It’s worth mentioning that Cancer is semi-sextile Leo, which is the sign the Sun rules. Leo comes immediately after Cancer in the zodiac. It is the Sun’s natural home, the place where it feels most comfortable and can most easily be itself. Signs that are semi-sextile have a compensatory relationship, as if the succeeding sign is pushing away the sign that precedes it by saying, “I am so over you; I define myself by being everything you’re not!” So, when the Sun is placed in Cancer, it’s like going backwards, precisely because Cancer is behind Leo. The urge to differentiate and carve out a personal identity by making choices that express one’s authentic self is inhibited by invisible loyalties to the past. This is the equivalent of having a 13 year old boy balk at the prospect of adolescence. He would prefer to remain close with his family and not have to deal with adolescent angst involving the formation of a personal identity distinct from his family.
This regressive quality of Cancer is interesting in light of the summer solstice, which is the beginning of Cancer. The Sun appears to stop its northern climb, hovers for three days, and then begins to move backwards, lower and lower in the sky until six months later it arrives at the winter solstice and reverses course again. This can be seen as a metaphor of Cancer’s natural reticence, hesitation, and backward quality (Cancer rules the past, ancestry, history). In effect, Cancer restrains the Sun’s natural expression of upward and outward by muting its exuberance. It softens and gentles it, turns it inward, and inclines intentions in the direction of caring for, and protection of, that which has already been established―precedents, traditions, foundations.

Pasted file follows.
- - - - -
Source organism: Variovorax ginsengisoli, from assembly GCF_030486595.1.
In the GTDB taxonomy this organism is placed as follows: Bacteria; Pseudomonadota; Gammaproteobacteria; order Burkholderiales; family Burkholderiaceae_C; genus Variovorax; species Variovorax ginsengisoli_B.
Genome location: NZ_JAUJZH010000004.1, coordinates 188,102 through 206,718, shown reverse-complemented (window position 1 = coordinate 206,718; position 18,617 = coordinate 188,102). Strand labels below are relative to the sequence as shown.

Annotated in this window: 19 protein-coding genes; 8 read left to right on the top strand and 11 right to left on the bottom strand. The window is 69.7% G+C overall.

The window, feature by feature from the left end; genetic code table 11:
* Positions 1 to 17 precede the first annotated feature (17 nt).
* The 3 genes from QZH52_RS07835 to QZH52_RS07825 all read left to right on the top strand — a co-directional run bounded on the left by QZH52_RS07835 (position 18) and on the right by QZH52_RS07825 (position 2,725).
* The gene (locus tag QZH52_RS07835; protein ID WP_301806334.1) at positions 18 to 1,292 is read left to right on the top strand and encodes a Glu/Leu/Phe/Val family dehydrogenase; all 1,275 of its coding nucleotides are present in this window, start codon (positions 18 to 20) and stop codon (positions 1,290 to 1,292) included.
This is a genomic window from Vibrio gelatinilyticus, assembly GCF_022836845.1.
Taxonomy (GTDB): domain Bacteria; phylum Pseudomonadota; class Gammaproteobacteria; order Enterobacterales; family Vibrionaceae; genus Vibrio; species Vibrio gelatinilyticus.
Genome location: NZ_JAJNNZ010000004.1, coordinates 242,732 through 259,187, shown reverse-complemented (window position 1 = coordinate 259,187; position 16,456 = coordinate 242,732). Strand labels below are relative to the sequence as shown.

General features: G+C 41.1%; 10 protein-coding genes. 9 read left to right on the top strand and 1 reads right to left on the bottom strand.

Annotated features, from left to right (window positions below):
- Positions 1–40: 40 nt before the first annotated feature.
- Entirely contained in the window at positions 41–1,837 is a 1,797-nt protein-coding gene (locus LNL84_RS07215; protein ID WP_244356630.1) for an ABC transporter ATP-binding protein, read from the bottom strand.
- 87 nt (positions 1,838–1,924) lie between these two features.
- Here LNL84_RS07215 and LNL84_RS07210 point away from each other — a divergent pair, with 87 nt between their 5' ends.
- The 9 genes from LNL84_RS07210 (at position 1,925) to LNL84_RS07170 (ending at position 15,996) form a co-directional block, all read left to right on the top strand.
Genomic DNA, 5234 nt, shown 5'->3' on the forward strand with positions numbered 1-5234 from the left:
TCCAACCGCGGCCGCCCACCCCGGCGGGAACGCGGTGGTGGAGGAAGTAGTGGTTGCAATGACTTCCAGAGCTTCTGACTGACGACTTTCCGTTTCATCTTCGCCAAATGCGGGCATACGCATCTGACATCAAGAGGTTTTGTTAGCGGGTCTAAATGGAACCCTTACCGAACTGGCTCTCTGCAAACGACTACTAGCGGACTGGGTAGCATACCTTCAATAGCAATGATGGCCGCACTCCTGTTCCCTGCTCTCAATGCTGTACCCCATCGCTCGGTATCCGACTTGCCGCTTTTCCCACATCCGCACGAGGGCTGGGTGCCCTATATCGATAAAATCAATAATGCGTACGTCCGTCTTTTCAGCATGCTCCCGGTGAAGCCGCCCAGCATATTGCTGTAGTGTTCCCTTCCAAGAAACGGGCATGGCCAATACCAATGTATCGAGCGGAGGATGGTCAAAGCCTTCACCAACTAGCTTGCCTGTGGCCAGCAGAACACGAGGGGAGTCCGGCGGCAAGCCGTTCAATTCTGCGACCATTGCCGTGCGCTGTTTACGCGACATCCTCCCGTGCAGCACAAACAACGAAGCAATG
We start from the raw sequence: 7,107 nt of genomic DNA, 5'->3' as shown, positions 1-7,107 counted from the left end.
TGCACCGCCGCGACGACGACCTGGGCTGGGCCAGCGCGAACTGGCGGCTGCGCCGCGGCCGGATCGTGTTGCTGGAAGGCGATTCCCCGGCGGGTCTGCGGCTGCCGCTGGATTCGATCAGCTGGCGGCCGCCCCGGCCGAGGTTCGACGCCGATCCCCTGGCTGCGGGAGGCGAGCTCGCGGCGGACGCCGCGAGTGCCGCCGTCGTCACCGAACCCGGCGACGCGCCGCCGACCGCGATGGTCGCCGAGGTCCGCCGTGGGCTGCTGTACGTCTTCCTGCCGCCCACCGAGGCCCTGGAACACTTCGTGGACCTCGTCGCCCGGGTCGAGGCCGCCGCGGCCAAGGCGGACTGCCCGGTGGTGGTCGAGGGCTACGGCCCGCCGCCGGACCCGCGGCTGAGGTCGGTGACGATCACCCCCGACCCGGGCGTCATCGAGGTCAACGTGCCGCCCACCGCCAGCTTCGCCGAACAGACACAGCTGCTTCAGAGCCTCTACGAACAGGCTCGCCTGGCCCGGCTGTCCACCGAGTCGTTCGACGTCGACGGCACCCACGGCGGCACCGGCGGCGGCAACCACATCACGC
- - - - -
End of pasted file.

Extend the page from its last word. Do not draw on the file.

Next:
Rather than differentiate oneself from others by a strong, clear expression of personal will, the solar function is stifled in Cancer because expression of personal preference may have the unintended consequence of creating distance between oneself and others. By itself, the Sun might spontaneously declare, “I am a Catholic, a Republican, a Yankee fan, and I love country music!” But if in Cancer, the Sun might worry that many people could be alienated by those choices because they cannot identify with them. There are bound to be people who are Protestants, Democrats, Mets fans, and hate country music. This is worrisome to Cancer.
All of this implies that Sun-Cancer cannot readily and naturally be authentic―that is, true to itself, out of fear it might be setting itself up for rejection. “If I don’t belong to the Protestant family, the Mets family…those people won’t like me.” It equally worries that others who make different choices could feel rejected by Sun-Cancer’s non-endorsement of those choices.
Leah: What is the best and strongest quality of the sign of Cancer?
That would be emotional intelligence. Cancer’s ability to tune in, sense, and accept what’s happening on a feeling level gives it an instinctive ability to understand people and situations emotionally. It then adjusts its behavior accordingly.